New Zealand
Puerto Rico
South Africa
St. Lucia
Saint Vincent and the Grenadines
Sint Maarten
Trinidad and Tobago
United States
May 15 Paraguay
May 26 Poland
May 27 Bolivia
Last Sunday of May May 25 2008
May 31 2009
May 30 2010
Dominican Republic
France (First Sunday of June if Pentecost occurs on this day)
French Antilles (First Sunday of June if Pentecost occurs on this day)
May 30 Nicaragua
June 1 Mongolia† (The Mothers and Children's Day.)
Second Sunday of June June 8 2008
June 14 2009
June 13 2010
Last Sunday of June June 29 2008
June 28 2009
June 27 2009
August 12 Thailand (the birthday of Queen Sirikit Kitiyakara)
August 15 (Assumption Day) Antwerp (Belgium)
Costa Rica
Second Monday of October October 13 2008
October 12 2009
October 11 2010
October 14 Belarus
Third Sunday of October October 19 2008
October 18 2009
October 17 2010
Argentina (Día de la Madre)
Last Sunday of November November 30 2008
November 29 2009
November 28 2010
December 8 Panama
20 Jumada al-thani June 23 2008 Iran
December 22 Indonesia

International history and traditions

In most countries, Mother's Day is a recent observance derived from the holiday as it has evolved in North America and Europe. Many African countries adopted the idea of one Mother's Day from the British tradition, although there are many festivals and events celebrating mothers within the many diverse cultures on the African continent that long pre-date colonization.


Mother's Day in Japan was initially commemorated during the Shōwa period as the birthday of Empress Kōjun (mother of Emperor Akihito). Nowadays - as in the United States - the holiday is a heavily marketed concept, and people typically give flowers such as carnations and roses as gifts.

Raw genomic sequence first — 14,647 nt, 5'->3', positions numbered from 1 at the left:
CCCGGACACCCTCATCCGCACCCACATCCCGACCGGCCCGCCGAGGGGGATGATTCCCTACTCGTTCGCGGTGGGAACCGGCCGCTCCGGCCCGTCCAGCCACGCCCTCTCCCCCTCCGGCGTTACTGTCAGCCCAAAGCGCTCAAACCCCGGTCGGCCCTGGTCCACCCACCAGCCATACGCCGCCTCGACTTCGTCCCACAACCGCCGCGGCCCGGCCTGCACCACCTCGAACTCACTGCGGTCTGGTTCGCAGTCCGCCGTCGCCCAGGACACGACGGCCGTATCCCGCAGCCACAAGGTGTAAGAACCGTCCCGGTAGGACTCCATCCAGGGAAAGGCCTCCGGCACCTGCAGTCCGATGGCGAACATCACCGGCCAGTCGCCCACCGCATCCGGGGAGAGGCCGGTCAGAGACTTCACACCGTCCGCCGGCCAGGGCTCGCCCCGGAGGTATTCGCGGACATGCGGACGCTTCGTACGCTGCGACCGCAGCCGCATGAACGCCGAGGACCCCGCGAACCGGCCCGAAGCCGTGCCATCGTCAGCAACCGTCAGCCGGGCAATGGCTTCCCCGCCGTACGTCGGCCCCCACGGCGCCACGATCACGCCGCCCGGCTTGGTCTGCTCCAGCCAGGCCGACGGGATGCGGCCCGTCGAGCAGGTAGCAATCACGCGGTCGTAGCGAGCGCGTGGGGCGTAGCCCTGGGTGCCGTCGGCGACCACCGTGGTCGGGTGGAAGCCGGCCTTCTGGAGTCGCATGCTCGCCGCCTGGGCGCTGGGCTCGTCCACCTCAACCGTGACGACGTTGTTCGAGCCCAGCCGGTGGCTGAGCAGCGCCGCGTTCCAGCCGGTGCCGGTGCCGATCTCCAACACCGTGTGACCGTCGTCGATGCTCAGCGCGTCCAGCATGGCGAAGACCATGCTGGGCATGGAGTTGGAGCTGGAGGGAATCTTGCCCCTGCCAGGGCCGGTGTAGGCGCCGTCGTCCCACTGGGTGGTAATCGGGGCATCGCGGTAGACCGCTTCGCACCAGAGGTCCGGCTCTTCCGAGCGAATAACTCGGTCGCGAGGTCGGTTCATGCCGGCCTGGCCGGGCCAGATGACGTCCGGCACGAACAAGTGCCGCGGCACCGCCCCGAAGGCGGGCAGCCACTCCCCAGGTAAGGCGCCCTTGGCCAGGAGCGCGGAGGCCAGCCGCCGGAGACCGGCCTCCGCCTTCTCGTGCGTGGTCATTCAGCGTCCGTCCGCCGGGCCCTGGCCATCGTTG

In China, in recent years some people began to advocate for the official adoption of Mother's Day in memory of Meng Mu, the mother of Mèng Zǐ. It remains an unofficial festival, except in a small number of cities.


Mother's Day in Greece corresponds to the Eastern Orthodox feast day of the Presentation of Jesus at the Temple. Since the Theotokos (The Mother of God) appears prominently in this feast as the one who brought Christ to the Temple at Jerusalem, this feast is associated with mothers.


Celebrated on 20 Jumada al-thani, the birthday anniversary of Hazrat Fatemeh Zahra (SA), the beloved daughter of Prophet Mohammad. It was changed after the Iranian revolution, the reason having been theorized as trying to undercut feminist movements and promoting role models for the traditional model of family. It was previously 25 Azar on Iranian calendar during the shah era

United Kingdom and Ireland

In the United Kingdom and Ireland, Mothering Sunday, also called "Mother's Day", falls on the fourth Sunday of Lent (exactly three weeks before Easter Sunday). It is believed to have originated from the 16th century Christian practice of visiting one's mother church annually, which meant that most mothers would be reunited with their children on this day. Most historians believe that young apprentices and young women in servitude were released by their masters that weekend in order to visit their families. As a result of secularisation, it is now principally used to show appreciation to one's mother, although it is still recognised in the historical sense by some churches, with attention paid to Mary the mother of Jesus Christ as well as the traditional concept 'Mother Church'.

Mothering Sunday can fall at the earliest on 1 March (in years when Easter Day falls on 22 March) and at the latest on 4 April (when Easter Day falls on 25 April).

United States

North America celebrates Mother's Day on the second Sunday in May. In the United States, Mother's Day was inspired by the British day and was imported by social activist Julia Ward Howe after the American Civil War. However, it was intended as a call to unite women against war. In 1870, she wrote the Mother's Day Proclamation as a call for peace and disarmament. Howe failed in her attempt to get formal recognition of a Mother's Day for Peace.